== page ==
Contentment and Yoga: An Overview

by Nina

Sandy Carmellini by Brad Gibson

One of our readers told us that she started taking yoga when she was 48 and recovering from Hurricane Katrina. She wrote, “My first tears shed during my first Savasana, six months after the storm. The asana forced me to accept the world as it is.”

Although a long health span is one of our main goals for healthy aging, we believe that cultivating contentment is also an essential part of aging healthfully. For what is life without some measure of happiness? A little peace of mind would be nice, too. Of course no one who lives in the real world can be happy all the time—it’s not even appropriate when something tragic like Hurricane Katrina happens. So when we’re talking about “contentment” what we mean is that you’re able to be comfortable with what you have and what you do not have. When you can face difficulty with equanimity and cultivate gratitude for what you have, true contentment naturally arises.

How does yoga help with that? Well, to start, your asana practice can help you stay grounded. In general, doing a well-rounded practice takes you out of your mind and into your body, giving you a break from obsessive cycles of worry about the future, or regrets about the past. You can also target your practice to help shift your mood. Calming and comforting poses can soothe anxiety (see Yoga Solutions for Anxiety and our other posts on anxiety). Uplifting backbends and moving with your breath can relieve depression (see Tamasic and Rajasic Depression and our other posts on depression). And your asana practice can even support you through the grieving process (see The Way Home: Yoga for Grief). It was actually my epiphany about how valuable yoga was for emotional wellbeing that led me to become a yoga teacher and ultimately a yoga blogger (see Yoga for Emotional Wellbeing: An Epiphany).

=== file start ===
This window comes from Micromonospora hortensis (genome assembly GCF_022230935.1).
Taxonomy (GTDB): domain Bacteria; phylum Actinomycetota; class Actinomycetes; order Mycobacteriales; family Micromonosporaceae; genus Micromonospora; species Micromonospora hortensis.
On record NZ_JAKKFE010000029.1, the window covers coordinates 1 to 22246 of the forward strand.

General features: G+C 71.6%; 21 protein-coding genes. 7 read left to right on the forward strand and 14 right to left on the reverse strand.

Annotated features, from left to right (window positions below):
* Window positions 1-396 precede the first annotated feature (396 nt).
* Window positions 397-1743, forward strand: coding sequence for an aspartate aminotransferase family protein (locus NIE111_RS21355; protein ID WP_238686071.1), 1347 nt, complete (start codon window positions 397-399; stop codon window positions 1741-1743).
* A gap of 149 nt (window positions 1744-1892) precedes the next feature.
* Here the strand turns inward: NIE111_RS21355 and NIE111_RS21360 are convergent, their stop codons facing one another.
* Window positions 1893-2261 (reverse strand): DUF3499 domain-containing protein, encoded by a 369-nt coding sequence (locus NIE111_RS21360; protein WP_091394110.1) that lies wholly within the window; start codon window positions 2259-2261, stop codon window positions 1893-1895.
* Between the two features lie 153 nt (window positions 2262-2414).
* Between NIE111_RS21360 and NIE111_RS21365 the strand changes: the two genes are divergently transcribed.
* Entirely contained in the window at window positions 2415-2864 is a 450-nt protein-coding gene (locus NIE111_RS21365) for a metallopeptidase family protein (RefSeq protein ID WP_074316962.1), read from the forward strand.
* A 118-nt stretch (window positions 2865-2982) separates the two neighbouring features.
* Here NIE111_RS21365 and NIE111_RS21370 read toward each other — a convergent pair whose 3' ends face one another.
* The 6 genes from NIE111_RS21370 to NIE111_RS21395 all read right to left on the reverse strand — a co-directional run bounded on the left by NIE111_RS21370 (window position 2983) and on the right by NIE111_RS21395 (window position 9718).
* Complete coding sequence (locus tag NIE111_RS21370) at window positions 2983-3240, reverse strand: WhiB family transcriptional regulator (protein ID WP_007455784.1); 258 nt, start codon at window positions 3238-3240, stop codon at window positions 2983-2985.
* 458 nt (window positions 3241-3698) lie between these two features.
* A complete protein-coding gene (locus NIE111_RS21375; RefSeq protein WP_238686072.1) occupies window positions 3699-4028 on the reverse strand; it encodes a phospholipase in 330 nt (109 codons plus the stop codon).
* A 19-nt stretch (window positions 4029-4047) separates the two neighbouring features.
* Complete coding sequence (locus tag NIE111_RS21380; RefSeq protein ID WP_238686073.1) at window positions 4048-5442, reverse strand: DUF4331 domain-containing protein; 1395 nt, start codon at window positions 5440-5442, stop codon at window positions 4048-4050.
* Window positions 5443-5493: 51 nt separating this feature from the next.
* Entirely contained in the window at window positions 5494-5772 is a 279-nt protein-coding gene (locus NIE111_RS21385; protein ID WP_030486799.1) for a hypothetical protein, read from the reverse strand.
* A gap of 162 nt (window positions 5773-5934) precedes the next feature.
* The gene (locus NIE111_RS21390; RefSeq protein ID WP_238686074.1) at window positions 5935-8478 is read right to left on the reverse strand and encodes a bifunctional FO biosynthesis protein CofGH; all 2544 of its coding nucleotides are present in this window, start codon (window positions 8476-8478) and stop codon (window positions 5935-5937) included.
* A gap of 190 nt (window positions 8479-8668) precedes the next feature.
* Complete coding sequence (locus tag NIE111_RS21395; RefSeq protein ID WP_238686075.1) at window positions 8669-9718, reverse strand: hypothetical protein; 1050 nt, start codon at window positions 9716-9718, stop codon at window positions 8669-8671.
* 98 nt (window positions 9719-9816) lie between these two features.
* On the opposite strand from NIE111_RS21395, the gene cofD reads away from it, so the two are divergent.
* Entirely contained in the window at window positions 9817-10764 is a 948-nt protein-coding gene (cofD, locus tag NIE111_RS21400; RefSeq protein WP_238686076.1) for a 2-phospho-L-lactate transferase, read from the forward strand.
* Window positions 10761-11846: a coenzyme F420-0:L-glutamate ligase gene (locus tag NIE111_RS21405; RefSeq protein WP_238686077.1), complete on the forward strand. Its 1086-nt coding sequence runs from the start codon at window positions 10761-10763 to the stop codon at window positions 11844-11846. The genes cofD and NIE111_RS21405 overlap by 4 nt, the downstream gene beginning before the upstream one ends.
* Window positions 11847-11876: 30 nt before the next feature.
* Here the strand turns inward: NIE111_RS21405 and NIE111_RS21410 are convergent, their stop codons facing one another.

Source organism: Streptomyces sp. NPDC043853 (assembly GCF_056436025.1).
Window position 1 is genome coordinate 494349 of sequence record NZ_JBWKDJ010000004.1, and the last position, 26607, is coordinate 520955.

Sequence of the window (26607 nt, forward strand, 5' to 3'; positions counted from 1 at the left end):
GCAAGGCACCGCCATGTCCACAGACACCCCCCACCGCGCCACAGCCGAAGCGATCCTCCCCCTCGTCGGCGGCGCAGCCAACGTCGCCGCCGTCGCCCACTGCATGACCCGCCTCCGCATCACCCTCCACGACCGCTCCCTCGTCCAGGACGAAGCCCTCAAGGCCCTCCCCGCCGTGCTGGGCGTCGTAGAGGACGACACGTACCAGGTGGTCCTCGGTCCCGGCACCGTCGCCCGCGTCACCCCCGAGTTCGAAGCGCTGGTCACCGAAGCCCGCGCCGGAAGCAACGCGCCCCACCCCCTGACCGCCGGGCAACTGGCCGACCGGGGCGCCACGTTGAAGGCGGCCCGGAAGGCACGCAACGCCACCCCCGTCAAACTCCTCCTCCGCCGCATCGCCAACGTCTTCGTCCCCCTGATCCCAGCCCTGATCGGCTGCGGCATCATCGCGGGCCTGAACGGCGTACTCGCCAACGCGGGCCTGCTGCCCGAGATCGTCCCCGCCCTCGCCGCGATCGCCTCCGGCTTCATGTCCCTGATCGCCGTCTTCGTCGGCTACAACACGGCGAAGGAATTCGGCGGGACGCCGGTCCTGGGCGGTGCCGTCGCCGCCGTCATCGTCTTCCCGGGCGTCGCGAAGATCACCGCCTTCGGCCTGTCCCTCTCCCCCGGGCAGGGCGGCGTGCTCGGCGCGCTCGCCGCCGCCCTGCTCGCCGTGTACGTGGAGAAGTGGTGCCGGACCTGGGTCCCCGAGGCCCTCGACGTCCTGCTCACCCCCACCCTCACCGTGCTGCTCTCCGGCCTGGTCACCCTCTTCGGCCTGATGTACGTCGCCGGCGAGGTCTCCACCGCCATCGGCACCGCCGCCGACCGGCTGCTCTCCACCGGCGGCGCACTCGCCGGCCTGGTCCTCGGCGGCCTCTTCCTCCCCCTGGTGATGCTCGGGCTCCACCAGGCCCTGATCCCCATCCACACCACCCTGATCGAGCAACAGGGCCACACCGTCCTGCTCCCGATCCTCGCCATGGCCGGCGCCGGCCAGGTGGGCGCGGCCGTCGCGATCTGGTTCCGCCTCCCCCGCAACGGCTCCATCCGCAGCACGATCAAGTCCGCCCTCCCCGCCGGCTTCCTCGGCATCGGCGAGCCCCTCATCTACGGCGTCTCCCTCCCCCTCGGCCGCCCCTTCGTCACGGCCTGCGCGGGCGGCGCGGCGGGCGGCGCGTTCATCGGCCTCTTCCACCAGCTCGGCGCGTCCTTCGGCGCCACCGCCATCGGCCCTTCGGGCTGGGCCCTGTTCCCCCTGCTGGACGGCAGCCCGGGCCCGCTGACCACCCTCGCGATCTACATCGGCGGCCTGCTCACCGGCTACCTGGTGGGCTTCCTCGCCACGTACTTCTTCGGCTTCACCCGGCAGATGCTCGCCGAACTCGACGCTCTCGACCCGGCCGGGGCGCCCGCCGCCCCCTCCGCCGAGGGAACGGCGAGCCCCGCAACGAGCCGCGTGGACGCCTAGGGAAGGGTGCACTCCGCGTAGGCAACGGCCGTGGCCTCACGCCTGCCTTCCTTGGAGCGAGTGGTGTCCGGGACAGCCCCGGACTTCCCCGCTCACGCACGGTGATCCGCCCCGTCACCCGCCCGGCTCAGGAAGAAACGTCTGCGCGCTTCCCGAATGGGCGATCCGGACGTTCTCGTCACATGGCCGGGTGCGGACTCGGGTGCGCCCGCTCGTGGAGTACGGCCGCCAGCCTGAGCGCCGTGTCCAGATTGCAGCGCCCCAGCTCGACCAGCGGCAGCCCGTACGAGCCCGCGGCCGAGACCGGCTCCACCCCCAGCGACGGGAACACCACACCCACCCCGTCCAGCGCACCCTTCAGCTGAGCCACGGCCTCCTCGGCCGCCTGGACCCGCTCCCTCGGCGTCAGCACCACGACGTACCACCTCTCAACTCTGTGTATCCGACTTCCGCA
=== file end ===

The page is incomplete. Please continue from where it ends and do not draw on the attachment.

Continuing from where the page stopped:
But being able to stay grounded emotionally is only the first step. Mindfulness practices, including both meditation and breath practices, can teach you about your mental habits. And when you start to notice your automatic behavior—whether that’s stressing over small things, eating unhealthy foods, losing your temper, or anything else destructive—there’s a chance to head it off before it starts. This helps you make positive changes in your life that can support your overall goals (see A Pathway in the Mind).

Finally, yoga philosophy provides wisdom that can change your entire perspective on life. The original aim of yoga was peace of mind, and the yoga scriptures were written to help us all realize that goal. In fact, the yoga scriptures are so full of profound observations about the nature of the mind and the causes of human suffering that you are sure to find something that speaks to you. Mohandas K. Gandhi said that the wisdom of the Bhagavad Gita allowed him to maintain peace of mind as he fought for social justice. Ralph Waldo Emerson was inspired by early translations of yogic texts as he developed his philosophy of Transcendentalism. And Henry David Thoreau practiced meditation and pondered yogic concepts as he explored the nature of solitude during his time at Walden Pond. He even wrote:

“Depend upon it that, rude and careless as I am, I would fain practice the yoga faithfully. … The yogi, absorbed in Contemplation, contributes in his degree to creation; he breathes a divine perfume, he hears wonderful things. Divine forms traverse him without tearing him, and, united to the nature which is proper to him, he goes, he acts as animating Original matter. … To some extent, and at rare intervals, even I am a yogi.”

Look up yoga philosophy in our index to find out more about the wisdom of yoga! (See How to Search for guidance on how to search.)